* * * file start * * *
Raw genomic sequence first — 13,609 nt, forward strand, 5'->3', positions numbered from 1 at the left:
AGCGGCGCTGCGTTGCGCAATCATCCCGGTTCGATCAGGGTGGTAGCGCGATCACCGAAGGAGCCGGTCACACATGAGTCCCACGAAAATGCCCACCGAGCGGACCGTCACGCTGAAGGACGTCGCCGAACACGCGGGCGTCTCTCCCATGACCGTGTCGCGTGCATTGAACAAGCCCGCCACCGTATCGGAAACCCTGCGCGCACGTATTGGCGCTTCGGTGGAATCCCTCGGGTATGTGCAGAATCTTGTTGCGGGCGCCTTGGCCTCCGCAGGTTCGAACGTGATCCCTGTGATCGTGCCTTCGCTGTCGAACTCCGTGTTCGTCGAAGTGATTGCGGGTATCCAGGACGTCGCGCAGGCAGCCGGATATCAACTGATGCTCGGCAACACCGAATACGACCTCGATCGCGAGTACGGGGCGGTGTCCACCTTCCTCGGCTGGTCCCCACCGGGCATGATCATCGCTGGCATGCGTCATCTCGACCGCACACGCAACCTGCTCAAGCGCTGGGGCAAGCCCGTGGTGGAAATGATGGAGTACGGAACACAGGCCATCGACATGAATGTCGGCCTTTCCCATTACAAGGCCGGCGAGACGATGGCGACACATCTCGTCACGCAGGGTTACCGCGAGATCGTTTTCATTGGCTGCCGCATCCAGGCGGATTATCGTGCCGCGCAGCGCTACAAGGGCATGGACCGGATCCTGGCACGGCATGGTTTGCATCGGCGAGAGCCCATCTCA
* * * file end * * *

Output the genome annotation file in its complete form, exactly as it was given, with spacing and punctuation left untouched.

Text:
Raw genomic sequence first — 13,609 nt, forward strand, 5'->3', positions numbered from 1 at the left:
AGCGGCGCTGCGTTGCGCAATCATCCCGGTTCGATCAGGGTGGTAGCGCGATCACCGAAGGAGCCGGTCACACATGAGTCCCACGAAAATGCCCACCGAGCGGACCGTCACGCTGAAGGACGTCGCCGAACACGCGGGCGTCTCTCCCATGACCGTGTCGCGTGCATTGAACAAGCCCGCCACCGTATCGGAAACCCTGCGCGCACGTATTGGCGCTTCGGTGGAATCCCTCGGGTATGTGCAGAATCTTGTTGCGGGCGCCTTGGCCTCCGCAGGTTCGAACGTGATCCCTGTGATCGTGCCTTCGCTGTCGAACTCCGTGTTCGTCGAAGTGATTGCGGGTATCCAGGACGTCGCGCAGGCAGCCGGATATCAACTGATGCTCGGCAACACCGAATACGACCTCGATCGCGAGTACGGGGCGGTGTCCACCTTCCTCGGCTGGTCCCCACCGGGCATGATCATCGCTGGCATGCGTCATCTCGACCGCACACGCAACCTGCTCAAGCGCTGGGGCAAGCCCGTGGTGGAAATGATGGAGTACGGAACACAGGCCATCGACATGAATGTCGGCCTTTCCCATTACAAGGCCGGCGAGACGATGGCGACACATCTCGTCACGCAGGGTTACCGCGAGATCGTTTTCATTGGCTGCCGCATCCAGGCGGATTATCGTGCCGCGCAGCGCTACAAGGGCATGGACCGGATCCTGGCACGGCATGGTTTGCATCGGCGAGAGCCCATCTCA